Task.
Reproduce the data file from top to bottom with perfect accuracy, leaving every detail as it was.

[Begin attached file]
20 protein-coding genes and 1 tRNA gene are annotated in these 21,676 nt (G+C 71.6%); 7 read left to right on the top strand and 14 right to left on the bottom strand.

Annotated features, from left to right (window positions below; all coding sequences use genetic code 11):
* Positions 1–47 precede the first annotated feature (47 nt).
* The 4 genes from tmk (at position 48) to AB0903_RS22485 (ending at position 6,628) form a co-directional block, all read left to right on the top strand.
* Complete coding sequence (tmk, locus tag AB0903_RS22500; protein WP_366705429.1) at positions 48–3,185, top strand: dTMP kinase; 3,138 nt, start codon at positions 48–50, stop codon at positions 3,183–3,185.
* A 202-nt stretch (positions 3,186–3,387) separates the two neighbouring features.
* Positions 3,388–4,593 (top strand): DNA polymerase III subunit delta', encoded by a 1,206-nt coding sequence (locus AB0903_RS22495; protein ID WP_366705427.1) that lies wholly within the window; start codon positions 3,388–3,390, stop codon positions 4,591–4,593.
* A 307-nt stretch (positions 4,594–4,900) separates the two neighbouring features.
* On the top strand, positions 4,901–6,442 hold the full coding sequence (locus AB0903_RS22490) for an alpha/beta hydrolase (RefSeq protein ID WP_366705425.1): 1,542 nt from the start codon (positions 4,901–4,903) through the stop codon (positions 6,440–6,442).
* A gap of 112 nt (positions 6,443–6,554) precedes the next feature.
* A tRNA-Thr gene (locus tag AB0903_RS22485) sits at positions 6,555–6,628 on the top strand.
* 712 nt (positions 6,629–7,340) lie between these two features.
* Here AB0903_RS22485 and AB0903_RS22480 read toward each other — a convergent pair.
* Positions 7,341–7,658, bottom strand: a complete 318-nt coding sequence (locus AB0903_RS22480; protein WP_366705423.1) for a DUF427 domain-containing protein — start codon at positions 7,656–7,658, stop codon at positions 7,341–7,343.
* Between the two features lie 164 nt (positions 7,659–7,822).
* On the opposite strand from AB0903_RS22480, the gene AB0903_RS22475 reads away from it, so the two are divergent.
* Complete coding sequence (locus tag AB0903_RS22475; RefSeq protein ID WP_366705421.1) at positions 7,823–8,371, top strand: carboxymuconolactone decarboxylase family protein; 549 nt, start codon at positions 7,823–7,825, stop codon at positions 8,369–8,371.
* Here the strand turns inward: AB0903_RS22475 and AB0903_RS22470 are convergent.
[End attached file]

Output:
20 protein-coding genes and 1 tRNA gene are annotated in these 21,676 nt (G+C 71.6%); 7 read left to right on the top strand and 14 right to left on the bottom strand.

Annotated features, from left to right (window positions below; all coding sequences use genetic code 11):
* Positions 1–47 precede the first annotated feature (47 nt).
* The 4 genes from tmk (at position 48) to AB0903_RS22485 (ending at position 6,628) form a co-directional block, all read left to right on the top strand.
* Complete coding sequence (tmk, locus tag AB0903_RS22500; protein WP_366705429.1) at positions 48–3,185, top strand: dTMP kinase; 3,138 nt, start codon at positions 48–50, stop codon at positions 3,183–3,185.
* A 202-nt stretch (positions 3,186–3,387) separates the two neighbouring features.
* Positions 3,388–4,593 (top strand): DNA polymerase III subunit delta', encoded by a 1,206-nt coding sequence (locus AB0903_RS22495; protein ID WP_366705427.1) that lies wholly within the window; start codon positions 3,388–3,390, stop codon positions 4,591–4,593.
* A 307-nt stretch (positions 4,594–4,900) separates the two neighbouring features.
* On the top strand, positions 4,901–6,442 hold the full coding sequence (locus AB0903_RS22490) for an alpha/beta hydrolase (RefSeq protein ID WP_366705425.1): 1,542 nt from the start codon (positions 4,901–4,903) through the stop codon (positions 6,440–6,442).
* A gap of 112 nt (positions 6,443–6,554) precedes the next feature.
* A tRNA-Thr gene (locus tag AB0903_RS22485) sits at positions 6,555–6,628 on the top strand.
* 712 nt (positions 6,629–7,340) lie between these two features.
* Here AB0903_RS22485 and AB0903_RS22480 read toward each other — a convergent pair.
* Positions 7,341–7,658, bottom strand: a complete 318-nt coding sequence (locus AB0903_RS22480; protein WP_366705423.1) for a DUF427 domain-containing protein — start codon at positions 7,656–7,658, stop codon at positions 7,341–7,343.
* Between the two features lie 164 nt (positions 7,659–7,822).
* On the opposite strand from AB0903_RS22480, the gene AB0903_RS22475 reads away from it, so the two are divergent.
* Complete coding sequence (locus tag AB0903_RS22475; RefSeq protein ID WP_366705421.1) at positions 7,823–8,371, top strand: carboxymuconolactone decarboxylase family protein; 549 nt, start codon at positions 7,823–7,825, stop codon at positions 8,369–8,371.
* Here the strand turns inward: AB0903_RS22475 and AB0903_RS22470 are convergent.